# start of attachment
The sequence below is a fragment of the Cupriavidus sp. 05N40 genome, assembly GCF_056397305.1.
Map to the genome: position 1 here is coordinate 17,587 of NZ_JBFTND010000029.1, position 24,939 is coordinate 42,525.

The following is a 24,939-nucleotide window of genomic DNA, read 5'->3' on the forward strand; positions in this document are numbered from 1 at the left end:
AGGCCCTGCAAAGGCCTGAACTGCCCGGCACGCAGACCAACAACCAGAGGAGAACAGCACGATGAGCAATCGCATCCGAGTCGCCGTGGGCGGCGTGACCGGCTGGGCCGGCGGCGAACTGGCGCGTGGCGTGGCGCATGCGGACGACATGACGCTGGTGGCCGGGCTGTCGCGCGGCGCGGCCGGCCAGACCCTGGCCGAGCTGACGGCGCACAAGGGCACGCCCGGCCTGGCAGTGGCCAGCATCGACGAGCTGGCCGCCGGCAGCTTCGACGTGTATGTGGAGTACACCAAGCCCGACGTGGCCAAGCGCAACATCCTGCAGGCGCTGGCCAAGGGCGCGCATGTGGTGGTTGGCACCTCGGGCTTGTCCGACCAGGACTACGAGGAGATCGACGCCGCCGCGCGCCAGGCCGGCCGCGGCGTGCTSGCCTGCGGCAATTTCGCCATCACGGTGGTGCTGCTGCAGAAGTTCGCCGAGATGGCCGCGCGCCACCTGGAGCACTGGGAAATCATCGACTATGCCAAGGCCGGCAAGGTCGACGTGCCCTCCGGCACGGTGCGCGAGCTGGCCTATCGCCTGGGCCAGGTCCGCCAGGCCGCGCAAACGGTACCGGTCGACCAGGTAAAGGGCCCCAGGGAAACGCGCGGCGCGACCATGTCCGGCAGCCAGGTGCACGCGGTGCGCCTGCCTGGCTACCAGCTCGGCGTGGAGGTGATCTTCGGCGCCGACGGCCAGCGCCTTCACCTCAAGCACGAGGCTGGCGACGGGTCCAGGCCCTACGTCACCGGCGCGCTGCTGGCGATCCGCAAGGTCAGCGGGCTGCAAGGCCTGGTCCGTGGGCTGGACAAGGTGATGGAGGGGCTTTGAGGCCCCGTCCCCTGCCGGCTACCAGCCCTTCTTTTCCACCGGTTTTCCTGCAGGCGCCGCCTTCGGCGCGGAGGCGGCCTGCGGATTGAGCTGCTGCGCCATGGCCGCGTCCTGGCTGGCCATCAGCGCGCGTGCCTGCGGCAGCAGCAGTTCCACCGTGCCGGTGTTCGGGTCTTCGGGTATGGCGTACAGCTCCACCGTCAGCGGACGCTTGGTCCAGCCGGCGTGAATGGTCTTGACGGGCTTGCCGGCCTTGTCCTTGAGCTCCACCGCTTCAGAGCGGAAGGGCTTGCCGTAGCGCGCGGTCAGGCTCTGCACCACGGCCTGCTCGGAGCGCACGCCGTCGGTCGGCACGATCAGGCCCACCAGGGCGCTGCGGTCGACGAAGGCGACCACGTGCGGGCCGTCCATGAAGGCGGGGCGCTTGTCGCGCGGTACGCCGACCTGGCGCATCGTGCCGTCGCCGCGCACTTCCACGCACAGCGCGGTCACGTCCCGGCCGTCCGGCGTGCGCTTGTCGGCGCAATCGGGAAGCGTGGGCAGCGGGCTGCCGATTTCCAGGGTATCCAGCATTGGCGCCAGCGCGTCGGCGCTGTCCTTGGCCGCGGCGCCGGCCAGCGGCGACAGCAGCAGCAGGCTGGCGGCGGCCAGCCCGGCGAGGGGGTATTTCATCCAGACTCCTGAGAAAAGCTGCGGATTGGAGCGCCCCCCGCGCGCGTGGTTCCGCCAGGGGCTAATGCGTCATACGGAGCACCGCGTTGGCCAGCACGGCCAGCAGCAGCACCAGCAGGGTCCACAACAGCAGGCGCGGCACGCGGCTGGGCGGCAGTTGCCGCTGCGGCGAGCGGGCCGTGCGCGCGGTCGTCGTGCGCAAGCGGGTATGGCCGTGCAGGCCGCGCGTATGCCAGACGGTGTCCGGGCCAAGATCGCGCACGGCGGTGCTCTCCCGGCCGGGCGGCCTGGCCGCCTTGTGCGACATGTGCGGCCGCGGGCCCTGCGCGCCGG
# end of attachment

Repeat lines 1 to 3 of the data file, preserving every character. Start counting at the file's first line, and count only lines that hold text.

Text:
The sequence below is a fragment of the Cupriavidus sp. 05N40 genome, assembly GCF_056397305.1.
Map to the genome: position 1 here is coordinate 17,587 of NZ_JBFTND010000029.1, position 24,939 is coordinate 42,525.

The following is a 24,939-nucleotide window of genomic DNA, read 5'->3' on the forward strand; positions in this document are numbered from 1 at the left end: